My journey at the MIT Media Lab

 
Photo Credits: Abhay Koushik

Photo Credits: Abhay Koushik

 
Blending Science, Engineering, Arts and Design!

Blending Science, Engineering, Arts and Design!

 
IMG_20190106_223456_Bokeh.jpg

‘Deploy or Die’ - With that motto and the history of MIT Media Lab producing impactful innovations and technologies deployable to a greater audience, my inner self was just too excited to experience it first-hand and be a significant part of it. I joined the Fluid Interfaces Group as a visiting student in June 2018. Coming from India and the first time in Massachusetts, it was just too overwhelming for the first couple of weeks. The architecture is an absolute eye-candy and the work environment as fun as it can get. I barely checked the rest of MIT during my first month as the Media Lab just offered so much to absorb.

There was a group meeting the first day I joined in, wherein I met Prof. Pattie Maes, my supervisor Mina Khan and other Fluidians who I was to share my next 7.5 months with. I started with the project ‘PAL’ I came for the following day. Given it was summer time, the campus was less occupied and I explored gradually. While I designed hardware and electronics for embedded computer vision in the summer months, Mina always highlighted the broader goal of the project. That helped me start with Physiology and lead it with her. Meanwhile Nataliya Kosmyna, a postdoctoral scientist, approached me to work on project ‘AttentivU’. So, I curbed my leisure time while I was devising a novel Physiology Pipeline for PAL and also designing custom electronics and hardware for wearable glasses of AttentivU. In November, another Research assistant Arnav Kapur, offered me to work on project ‘AlterEgo’.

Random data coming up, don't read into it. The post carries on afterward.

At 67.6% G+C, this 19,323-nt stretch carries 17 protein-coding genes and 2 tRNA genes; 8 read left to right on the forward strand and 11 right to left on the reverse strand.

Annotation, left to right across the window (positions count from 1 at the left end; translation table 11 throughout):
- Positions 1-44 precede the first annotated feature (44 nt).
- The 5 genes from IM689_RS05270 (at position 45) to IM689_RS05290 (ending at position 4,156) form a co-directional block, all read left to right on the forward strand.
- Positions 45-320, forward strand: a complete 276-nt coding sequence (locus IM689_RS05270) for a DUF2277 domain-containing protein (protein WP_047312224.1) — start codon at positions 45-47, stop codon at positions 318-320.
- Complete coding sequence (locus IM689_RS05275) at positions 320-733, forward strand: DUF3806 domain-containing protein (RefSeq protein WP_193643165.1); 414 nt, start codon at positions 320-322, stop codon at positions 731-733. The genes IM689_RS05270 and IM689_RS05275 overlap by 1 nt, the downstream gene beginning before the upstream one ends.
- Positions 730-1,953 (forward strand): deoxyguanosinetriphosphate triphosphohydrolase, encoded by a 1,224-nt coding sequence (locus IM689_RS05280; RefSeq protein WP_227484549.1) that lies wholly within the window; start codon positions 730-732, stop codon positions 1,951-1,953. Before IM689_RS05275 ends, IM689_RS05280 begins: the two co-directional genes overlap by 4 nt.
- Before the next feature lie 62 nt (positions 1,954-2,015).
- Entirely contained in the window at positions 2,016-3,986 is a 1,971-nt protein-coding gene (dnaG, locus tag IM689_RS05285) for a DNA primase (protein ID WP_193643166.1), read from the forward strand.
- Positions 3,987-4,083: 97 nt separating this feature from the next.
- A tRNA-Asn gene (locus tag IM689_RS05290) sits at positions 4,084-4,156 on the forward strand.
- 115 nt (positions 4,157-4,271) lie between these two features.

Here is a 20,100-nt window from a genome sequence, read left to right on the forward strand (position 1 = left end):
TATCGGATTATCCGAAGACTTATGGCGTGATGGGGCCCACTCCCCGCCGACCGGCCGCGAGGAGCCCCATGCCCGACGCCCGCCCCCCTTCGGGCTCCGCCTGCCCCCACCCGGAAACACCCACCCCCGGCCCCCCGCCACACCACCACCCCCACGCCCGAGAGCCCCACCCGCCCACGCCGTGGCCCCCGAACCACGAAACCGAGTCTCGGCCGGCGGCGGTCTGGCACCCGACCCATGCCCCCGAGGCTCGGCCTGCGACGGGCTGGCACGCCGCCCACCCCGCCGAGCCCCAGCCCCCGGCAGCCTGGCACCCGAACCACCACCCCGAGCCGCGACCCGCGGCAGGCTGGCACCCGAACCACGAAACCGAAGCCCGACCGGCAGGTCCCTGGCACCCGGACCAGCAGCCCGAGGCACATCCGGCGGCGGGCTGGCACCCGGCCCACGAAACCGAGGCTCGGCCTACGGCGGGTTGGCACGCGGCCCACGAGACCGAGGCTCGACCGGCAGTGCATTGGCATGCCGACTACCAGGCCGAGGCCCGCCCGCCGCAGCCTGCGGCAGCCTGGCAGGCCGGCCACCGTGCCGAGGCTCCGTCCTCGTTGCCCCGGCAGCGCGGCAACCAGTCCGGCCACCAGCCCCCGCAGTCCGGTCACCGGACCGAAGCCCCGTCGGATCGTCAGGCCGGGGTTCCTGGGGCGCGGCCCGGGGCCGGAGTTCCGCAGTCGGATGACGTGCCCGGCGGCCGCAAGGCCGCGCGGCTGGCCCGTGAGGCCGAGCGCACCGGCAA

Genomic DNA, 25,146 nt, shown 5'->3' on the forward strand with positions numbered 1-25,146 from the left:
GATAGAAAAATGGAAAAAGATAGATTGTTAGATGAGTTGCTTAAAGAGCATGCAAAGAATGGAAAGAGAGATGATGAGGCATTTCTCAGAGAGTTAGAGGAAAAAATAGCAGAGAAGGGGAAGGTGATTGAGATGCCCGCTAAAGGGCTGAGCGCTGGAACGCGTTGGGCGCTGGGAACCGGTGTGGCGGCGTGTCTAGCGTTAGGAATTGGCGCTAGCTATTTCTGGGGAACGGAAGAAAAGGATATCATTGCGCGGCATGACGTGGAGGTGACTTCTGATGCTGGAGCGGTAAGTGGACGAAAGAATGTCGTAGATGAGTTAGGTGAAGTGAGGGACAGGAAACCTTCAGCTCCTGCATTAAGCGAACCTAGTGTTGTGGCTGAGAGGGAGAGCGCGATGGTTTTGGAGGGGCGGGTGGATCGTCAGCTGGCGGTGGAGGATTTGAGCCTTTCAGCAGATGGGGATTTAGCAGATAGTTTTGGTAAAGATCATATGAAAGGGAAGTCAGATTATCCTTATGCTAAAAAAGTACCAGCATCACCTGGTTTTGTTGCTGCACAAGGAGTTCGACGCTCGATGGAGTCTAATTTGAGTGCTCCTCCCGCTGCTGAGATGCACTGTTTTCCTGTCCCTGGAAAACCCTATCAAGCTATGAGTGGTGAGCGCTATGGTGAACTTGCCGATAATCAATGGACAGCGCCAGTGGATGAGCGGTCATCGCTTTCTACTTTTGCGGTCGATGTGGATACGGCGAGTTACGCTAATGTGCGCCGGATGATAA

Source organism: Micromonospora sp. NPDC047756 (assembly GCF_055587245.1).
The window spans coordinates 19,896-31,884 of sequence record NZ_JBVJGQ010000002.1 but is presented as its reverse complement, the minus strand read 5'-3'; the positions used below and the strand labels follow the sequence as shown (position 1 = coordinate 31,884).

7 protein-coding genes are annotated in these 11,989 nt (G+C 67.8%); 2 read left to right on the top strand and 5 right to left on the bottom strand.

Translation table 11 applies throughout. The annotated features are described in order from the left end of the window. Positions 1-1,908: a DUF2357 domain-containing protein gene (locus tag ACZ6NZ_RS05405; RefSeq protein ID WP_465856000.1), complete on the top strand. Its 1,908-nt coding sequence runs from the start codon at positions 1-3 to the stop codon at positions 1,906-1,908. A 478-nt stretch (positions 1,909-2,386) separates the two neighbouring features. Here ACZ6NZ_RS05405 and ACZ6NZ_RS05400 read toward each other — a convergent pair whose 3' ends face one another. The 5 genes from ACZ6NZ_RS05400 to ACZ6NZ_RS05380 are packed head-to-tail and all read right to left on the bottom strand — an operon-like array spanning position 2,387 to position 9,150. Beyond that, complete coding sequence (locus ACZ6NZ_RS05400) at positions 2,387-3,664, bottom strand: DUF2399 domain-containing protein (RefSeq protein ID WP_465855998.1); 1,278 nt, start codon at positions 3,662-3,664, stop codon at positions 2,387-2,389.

While the Media Lab was way more better than what I expected if it, the entire research attitude here is what stands it out! It is a unique atelier of science, engineering, design and art, harboring a boundless environment where researchers from a wide array of disciplines - neuroscientists to biochemists to visual artists to architects - celebrate the liberty to follow their passions and tap bold risks to pursue high impact research. Given the interdisciplinary work and the people around, I got to explore vividly different disciplines that helped me render creative ideas while perching at the center of fragmented fields. It is really admirable how people break down the formal disciplines, mix them all and see what pops up, without following ‘set rules’. What’s most fascinating to me is that you don’t just do fundamental research but actually deploy projects to general public - move them from desks of a research to hands of a layman!

While I obviously learnt a plethora of skills and acquired a vast variety of knowledge, what’s the most dearest to me about this journey is how I matured with my thoughts and actions. I built a fully functional Physiology pipeline without having done scientific computing before, I made a fully functional Android app without having coded in Java before, all my projects here revolve around Human Computer Interaction (HCI) while I have never had any hands-on experience with HCI before - something that made me realize that nothing is impossible. All I need to do is believe in myself and do the hard work to which there exists no escape. I also learnt time management to the best while working on 2 or 3 projects together without compromising on any. I realized how 86400 seconds are deposited to my daily account everyday. Just like I wouldn’t burn through any cash given $86400 a day but spend on myself or friends and family, or invest it for later, same holds for time.

I have been working day in day out while also enjoying a lot making wonderful projects. Indeed, work doesn’t seem like ‘work’ anymore. To me, the Media Lab is a heavenly paradise to relish. I am really happy I got to work with the best minds and befriend the best souls. I did find a family away from family!